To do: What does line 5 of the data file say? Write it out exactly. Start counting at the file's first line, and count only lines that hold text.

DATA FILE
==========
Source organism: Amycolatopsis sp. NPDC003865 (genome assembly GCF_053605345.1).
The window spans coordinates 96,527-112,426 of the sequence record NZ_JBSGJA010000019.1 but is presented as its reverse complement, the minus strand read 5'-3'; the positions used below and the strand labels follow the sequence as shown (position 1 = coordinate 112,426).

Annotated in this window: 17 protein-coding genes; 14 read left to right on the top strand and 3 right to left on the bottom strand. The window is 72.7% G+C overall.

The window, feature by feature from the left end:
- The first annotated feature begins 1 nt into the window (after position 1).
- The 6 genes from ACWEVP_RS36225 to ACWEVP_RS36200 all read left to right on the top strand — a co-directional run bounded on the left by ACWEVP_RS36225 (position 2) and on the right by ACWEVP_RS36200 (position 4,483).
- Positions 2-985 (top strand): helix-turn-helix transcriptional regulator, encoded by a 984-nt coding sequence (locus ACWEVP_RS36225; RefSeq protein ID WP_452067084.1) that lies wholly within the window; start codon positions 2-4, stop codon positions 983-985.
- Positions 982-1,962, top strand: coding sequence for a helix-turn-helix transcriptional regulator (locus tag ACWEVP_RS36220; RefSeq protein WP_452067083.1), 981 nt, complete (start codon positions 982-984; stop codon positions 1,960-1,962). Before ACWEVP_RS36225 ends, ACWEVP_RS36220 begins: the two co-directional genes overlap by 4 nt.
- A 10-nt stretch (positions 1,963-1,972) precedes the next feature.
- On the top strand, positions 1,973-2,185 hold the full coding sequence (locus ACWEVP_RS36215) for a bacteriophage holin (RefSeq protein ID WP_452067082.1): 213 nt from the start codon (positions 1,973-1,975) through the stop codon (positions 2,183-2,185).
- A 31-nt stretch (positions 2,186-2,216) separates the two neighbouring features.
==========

- The first annotated feature begins 1 nt into the window (after position 1).